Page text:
The newest landmark represented is an intricately detailed, 12-foot-tall model of One World Trade Center (One WTC) built out of more than 4,000 Lego bricks. Weighing in at nearly 100 lbs., the model recreates One WTC’s distinctive architecture and design, from its dynamic, shimmering glass surface all the way up to its magnificent spire, for which the Port Authority provided guidance.
Miniland exits directly into the main exhibit hall. It’s a little hard to find your way back into Miniland once you leave it, but there is nothing preventing you from returning for a second look. Just scan the exhibit hall and you’ll find the “hidden” entrance. My family went back at least three times.
In the main exhibit hall, my kids immediately wanted to start climbing at the Lego Fire Academy. It’s a jungle gym filled with giant foam Lego bricks.
There is a play area for young children called Duplo Village. My three-year-old definitely enjoyed the time he spent playing there. My eight-year-old daughter liked the karaoke microphone located right outside the village.
My children were not really interested in the Lego Racers attraction. Children have a chance to build their own Lego car and race it down the track. I imagine on the next visit my children will warm up to that. My kids did attend Lego Academy. Imagine sitting through a class on how to properly construct a Lego tower! All my kids enjoyed that except for my oldest.
The 4D Theater was exceptional and left my kids with huge grins. We only saw one of the movies available, though we did see that movie twice. My kids had never before seen a 3-D movie and that alone would have enthralled them. The elements of wind, snow, and water were added bonuses. I felt that the content was appropriate for my children. It was a 12-minute animated movie about a race. Adults will find the storyline somewhat predictable.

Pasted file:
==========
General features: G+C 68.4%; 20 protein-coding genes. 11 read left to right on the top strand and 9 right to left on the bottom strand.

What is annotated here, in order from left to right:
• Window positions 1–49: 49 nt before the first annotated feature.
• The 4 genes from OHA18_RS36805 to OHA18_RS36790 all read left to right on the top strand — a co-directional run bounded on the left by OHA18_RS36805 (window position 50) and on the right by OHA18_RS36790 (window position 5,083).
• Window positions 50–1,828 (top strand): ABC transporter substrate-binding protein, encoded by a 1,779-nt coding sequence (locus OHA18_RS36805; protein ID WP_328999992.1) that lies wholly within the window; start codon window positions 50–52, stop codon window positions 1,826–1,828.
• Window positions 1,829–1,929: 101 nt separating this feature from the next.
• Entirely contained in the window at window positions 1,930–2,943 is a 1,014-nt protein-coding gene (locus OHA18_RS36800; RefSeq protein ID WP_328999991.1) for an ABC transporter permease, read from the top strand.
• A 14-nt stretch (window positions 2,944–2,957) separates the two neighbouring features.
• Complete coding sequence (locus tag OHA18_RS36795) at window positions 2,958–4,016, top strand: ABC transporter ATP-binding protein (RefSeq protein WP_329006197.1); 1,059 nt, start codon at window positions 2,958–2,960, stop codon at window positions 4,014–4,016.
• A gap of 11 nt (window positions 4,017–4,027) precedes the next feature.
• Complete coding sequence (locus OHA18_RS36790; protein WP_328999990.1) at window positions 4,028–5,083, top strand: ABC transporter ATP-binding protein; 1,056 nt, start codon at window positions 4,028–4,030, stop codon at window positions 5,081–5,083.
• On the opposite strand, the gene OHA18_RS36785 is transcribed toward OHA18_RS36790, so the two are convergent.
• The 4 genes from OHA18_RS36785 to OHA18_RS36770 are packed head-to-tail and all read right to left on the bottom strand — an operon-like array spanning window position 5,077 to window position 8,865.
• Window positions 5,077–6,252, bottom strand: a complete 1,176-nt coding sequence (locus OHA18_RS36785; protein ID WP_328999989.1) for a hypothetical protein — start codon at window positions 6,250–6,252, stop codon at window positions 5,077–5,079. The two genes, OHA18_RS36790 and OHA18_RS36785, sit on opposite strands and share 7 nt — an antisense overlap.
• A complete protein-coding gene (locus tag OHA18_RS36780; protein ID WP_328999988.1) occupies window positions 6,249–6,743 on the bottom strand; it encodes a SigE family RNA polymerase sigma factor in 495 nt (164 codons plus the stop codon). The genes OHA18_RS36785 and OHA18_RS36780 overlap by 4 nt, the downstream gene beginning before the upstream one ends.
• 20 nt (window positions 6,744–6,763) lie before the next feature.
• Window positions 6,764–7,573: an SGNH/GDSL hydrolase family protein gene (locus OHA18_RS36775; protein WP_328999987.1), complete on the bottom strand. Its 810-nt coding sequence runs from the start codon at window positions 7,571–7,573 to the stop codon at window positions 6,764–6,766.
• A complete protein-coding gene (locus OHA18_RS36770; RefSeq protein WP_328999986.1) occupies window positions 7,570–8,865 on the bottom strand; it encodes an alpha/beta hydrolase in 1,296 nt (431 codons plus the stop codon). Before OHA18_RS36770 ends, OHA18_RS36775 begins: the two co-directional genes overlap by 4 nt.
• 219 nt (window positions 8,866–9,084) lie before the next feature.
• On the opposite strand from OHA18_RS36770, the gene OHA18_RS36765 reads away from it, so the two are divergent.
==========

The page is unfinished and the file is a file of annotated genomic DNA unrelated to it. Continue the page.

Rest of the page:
Merlin’s Apprentice Ride is an indoor ride taking its passengers around in circles. Adults may ride on this as well. There is a minimum height requirement to ride alone, so I took turns going on the ride with different children. All my children enjoyed this attraction except for my ten-year old.
The question that gnawed at me afterward was the incongruity between my wonderful visit and the negative reviews. After rereading the reviews, it became apparent that their chief complaint was about the lines. When I went, there were no lines. My kids went on the initial ride three or four times. Some reviewers said that the line for that initial ride was a half-hour long and therefore they never even bothered trying to go on a second time. As mentioned earlier, my kids went on that ride numerous times. My kids were able to see any movie they wanted in the 4D theater. There was a small line for the movies but everybody got in. One time, my kids had to wait on line for the Merlin ride. But all other times, as soon as the current ride ended, it was their turn. We went on a Friday when public school was in session, so it was not crowded. Also, the negative reviews were mostly from the opening weeks when it was probably a madhouse.
My kids are definitely looking forward to going again. v